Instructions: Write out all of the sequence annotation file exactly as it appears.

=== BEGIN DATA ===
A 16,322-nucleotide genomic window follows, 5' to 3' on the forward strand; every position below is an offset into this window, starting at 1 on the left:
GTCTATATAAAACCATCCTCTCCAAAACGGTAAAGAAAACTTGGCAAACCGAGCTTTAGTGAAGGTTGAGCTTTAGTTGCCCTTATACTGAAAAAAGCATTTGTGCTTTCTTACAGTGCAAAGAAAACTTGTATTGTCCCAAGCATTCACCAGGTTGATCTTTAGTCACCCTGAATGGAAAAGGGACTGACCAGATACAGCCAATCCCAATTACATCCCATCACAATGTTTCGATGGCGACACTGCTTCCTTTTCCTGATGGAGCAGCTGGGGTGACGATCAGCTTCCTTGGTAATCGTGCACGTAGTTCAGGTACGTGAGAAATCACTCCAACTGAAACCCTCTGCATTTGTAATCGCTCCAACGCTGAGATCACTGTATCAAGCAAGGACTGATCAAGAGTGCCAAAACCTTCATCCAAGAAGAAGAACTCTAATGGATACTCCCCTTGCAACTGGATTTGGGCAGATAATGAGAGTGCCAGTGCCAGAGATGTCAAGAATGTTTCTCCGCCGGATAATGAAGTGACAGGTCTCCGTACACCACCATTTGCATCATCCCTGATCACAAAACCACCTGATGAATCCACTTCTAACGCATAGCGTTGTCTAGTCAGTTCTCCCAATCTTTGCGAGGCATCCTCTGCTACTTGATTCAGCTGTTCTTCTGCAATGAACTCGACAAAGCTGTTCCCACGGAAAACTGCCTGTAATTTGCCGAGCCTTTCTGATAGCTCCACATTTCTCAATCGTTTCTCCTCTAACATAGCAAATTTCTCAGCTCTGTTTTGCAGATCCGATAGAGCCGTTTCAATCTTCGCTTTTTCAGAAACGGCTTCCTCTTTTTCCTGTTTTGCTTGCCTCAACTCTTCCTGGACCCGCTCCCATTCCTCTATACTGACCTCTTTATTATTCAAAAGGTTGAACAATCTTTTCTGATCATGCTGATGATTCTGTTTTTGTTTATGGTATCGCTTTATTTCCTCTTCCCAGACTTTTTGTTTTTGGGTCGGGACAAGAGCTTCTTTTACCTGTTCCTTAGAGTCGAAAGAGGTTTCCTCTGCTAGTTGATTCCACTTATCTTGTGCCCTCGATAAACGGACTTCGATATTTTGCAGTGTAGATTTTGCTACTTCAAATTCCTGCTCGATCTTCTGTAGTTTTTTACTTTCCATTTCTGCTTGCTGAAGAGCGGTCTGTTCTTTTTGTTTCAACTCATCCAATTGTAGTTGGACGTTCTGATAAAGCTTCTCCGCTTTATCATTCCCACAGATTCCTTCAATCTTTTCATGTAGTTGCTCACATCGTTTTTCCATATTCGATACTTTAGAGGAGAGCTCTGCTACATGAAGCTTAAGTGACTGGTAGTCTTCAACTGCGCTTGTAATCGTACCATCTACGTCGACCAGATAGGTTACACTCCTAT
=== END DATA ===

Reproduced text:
A 16,322-nucleotide genomic window follows, 5' to 3' on the forward strand; every position below is an offset into this window, starting at 1 on the left:
GTCTATATAAAACCATCCTCTCCAAAACGGTAAAGAAAACTTGGCAAACCGAGCTTTAGTGAAGGTTGAGCTTTAGTTGCCCTTATACTGAAAAAAGCATTTGTGCTTTCTTACAGTGCAAAGAAAACTTGTATTGTCCCAAGCATTCACCAGGTTGATCTTTAGTCACCCTGAATGGAAAAGGGACTGACCAGATACAGCCAATCCCAATTACATCCCATCACAATGTTTCGATGGCGACACTGCTTCCTTTTCCTGATGGAGCAGCTGGGGTGACGATCAGCTTCCTTGGTAATCGTGCACGTAGTTCAGGTACGTGAGAAATCACTCCAACTGAAACCCTCTGCATTTGTAATCGCTCCAACGCTGAGATCACTGTATCAAGCAAGGACTGATCAAGAGTGCCAAAACCTTCATCCAAGAAGAAGAACTCTAATGGATACTCCCCTTGCAACTGGATTTGGGCAGATAATGAGAGTGCCAGTGCCAGAGATGTCAAGAATGTTTCTCCGCCGGATAATGAAGTGACAGGTCTCCGTACACCACCATTTGCATCATCCCTGATCACAAAACCACCTGATGAATCCACTTCTAACGCATAGCGTTGTCTAGTCAGTTCTCCCAATCTTTGCGAGGCATCCTCTGCTACTTGATTCAGCTGTTCTTCTGCAATGAACTCGACAAAGCTGTTCCCACGGAAAACTGCCTGTAATTTGCCGAGCCTTTCTGATAGCTCCACATTTCTCAATCGTTTCTCCTCTAACATAGCAAATTTCTCAGCTCTGTTTTGCAGATCCGATAGAGCCGTTTCAATCTTCGCTTTTTCAGAAACGGCTTCCTCTTTTTCCTGTTTTGCTTGCCTCAACTCTTCCTGGACCCGCTCCCATTCCTCTATACTGACCTCTTTATTATTCAAAAGGTTGAACAATCTTTTCTGATCATGCTGATGATTCTGTTTTTGTTTATGGTATCGCTTTATTTCCTCTTCCCAGACTTTTTGTTTTTGGGTCGGGACAAGAGCTTCTTTTACCTGTTCCTTAGAGTCGAAAGAGGTTTCCTCTGCTAGTTGATTCCACTTATCTTGTGCCCTCGATAAACGGACTTCGATATTTTGCAGTGTAGATTTTGCTACTTCAAATTCCTGCTCGATCTTCTGTAGTTTTTTACTTTCCATTTCTGCTTGCTGAAGAGCGGTCTGTTCTTTTTGTTTCAACTCATCCAATTGTAGTTGGACGTTCTGATAAAGCTTCTCCGCTTTATCATTCCCACAGATTCCTTCAATCTTTTCATGTAGTTGCTCACATCGTTTTTCCATATTCGATACTTTAGAGGAGAGCTCTGCTACATGAAGCTTAAGTGACTGGTAGTCTTCAACTGCGCTTGTAATCGTACCATCTACGTCGACCAGATAGGTTACACTCCTAT